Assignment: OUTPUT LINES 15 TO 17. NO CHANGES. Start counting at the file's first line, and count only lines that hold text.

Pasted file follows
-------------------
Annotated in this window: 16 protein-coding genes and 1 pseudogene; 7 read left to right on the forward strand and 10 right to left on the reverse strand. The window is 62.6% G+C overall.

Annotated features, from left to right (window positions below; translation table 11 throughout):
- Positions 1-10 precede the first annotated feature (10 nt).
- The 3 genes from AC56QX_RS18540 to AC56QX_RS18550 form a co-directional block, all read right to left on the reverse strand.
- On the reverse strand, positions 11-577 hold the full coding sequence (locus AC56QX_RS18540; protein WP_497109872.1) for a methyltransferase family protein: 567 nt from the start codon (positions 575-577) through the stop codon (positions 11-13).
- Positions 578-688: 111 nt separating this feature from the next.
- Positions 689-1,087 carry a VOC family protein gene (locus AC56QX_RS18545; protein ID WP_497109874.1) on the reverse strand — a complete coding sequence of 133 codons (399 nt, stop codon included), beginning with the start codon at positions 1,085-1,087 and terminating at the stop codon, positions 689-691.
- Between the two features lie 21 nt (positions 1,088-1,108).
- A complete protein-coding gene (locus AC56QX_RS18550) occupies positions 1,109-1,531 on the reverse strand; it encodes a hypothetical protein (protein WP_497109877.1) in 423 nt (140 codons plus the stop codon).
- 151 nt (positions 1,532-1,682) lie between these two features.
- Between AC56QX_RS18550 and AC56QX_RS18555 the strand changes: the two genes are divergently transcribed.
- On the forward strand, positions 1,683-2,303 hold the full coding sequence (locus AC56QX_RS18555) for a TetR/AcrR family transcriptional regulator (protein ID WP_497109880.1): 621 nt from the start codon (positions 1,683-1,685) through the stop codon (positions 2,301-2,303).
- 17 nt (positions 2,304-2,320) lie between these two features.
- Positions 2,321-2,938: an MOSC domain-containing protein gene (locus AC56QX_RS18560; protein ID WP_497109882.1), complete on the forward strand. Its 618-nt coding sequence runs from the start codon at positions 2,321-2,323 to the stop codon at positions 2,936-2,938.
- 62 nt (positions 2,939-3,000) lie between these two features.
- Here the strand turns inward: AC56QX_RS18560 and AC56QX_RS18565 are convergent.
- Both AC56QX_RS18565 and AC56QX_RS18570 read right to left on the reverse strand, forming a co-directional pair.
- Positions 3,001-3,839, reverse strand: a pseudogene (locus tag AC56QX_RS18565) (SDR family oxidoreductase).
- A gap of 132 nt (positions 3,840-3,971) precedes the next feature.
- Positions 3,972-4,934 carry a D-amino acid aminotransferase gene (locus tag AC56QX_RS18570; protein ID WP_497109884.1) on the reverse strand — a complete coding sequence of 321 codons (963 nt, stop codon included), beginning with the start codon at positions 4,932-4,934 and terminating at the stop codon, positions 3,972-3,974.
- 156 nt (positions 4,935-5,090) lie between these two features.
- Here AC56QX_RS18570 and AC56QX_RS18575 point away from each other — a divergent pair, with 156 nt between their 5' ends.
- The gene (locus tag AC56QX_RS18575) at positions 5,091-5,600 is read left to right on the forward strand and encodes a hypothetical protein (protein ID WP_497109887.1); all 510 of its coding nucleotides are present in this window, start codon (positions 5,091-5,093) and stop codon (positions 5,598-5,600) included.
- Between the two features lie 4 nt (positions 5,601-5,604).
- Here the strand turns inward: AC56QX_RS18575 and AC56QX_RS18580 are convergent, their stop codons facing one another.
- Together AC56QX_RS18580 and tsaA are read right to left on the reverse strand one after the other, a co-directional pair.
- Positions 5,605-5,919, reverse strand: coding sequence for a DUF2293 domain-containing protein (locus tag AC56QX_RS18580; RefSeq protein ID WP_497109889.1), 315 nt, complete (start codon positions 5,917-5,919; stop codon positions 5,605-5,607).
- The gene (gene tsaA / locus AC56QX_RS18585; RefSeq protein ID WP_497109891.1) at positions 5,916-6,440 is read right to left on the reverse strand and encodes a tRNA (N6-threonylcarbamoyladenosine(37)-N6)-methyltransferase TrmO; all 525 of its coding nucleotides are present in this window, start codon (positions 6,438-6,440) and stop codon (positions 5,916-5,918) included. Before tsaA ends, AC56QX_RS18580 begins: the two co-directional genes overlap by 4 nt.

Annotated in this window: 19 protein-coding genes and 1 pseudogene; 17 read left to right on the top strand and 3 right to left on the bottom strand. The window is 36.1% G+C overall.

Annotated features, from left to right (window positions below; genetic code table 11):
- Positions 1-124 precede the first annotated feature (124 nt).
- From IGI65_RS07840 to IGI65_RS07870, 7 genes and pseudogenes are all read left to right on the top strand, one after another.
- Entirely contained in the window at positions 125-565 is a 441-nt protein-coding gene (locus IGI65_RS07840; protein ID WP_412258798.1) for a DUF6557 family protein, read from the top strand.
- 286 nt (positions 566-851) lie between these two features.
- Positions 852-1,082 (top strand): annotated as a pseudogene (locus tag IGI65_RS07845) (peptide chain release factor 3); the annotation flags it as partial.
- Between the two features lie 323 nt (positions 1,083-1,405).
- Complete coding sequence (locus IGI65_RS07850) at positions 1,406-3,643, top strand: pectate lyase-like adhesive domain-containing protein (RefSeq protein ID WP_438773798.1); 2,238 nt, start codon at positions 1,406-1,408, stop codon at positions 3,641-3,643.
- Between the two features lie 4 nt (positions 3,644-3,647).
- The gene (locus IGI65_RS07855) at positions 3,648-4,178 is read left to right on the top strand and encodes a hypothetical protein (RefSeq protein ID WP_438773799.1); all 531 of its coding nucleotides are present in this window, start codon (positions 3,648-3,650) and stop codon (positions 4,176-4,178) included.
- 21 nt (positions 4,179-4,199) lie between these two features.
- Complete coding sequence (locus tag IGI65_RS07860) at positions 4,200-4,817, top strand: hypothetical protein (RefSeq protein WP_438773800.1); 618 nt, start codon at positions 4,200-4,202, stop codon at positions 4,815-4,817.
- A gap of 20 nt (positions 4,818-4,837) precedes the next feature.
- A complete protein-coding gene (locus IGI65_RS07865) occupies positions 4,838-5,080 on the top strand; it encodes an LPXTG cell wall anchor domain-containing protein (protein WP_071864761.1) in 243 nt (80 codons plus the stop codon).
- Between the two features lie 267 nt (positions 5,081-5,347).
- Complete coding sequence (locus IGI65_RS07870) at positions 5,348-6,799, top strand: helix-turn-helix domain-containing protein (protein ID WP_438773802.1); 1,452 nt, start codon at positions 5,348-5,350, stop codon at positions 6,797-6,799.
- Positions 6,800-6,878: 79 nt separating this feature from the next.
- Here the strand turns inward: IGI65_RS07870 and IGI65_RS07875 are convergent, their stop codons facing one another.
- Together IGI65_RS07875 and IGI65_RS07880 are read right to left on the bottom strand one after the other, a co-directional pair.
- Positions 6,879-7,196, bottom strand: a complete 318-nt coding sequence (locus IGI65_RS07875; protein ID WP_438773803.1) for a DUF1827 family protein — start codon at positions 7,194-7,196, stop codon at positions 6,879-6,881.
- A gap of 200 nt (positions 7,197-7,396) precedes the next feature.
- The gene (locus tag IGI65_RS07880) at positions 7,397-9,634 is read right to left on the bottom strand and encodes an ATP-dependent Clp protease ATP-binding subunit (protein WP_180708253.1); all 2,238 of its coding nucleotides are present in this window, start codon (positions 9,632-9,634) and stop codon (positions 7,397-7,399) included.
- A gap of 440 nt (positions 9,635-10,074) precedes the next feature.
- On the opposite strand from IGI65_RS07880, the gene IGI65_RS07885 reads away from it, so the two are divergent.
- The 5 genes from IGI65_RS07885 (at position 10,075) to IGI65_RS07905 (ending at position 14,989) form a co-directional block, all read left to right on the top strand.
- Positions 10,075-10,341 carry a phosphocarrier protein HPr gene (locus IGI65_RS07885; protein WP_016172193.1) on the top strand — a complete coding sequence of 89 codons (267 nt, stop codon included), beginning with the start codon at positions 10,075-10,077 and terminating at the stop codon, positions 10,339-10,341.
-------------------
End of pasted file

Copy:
- 62 nt (positions 2,939-3,000) lie between these two features.
- Here the strand turns inward: AC56QX_RS18560 and AC56QX_RS18565 are convergent.
- Both AC56QX_RS18565 and AC56QX_RS18570 read right to left on the reverse strand, forming a co-directional pair.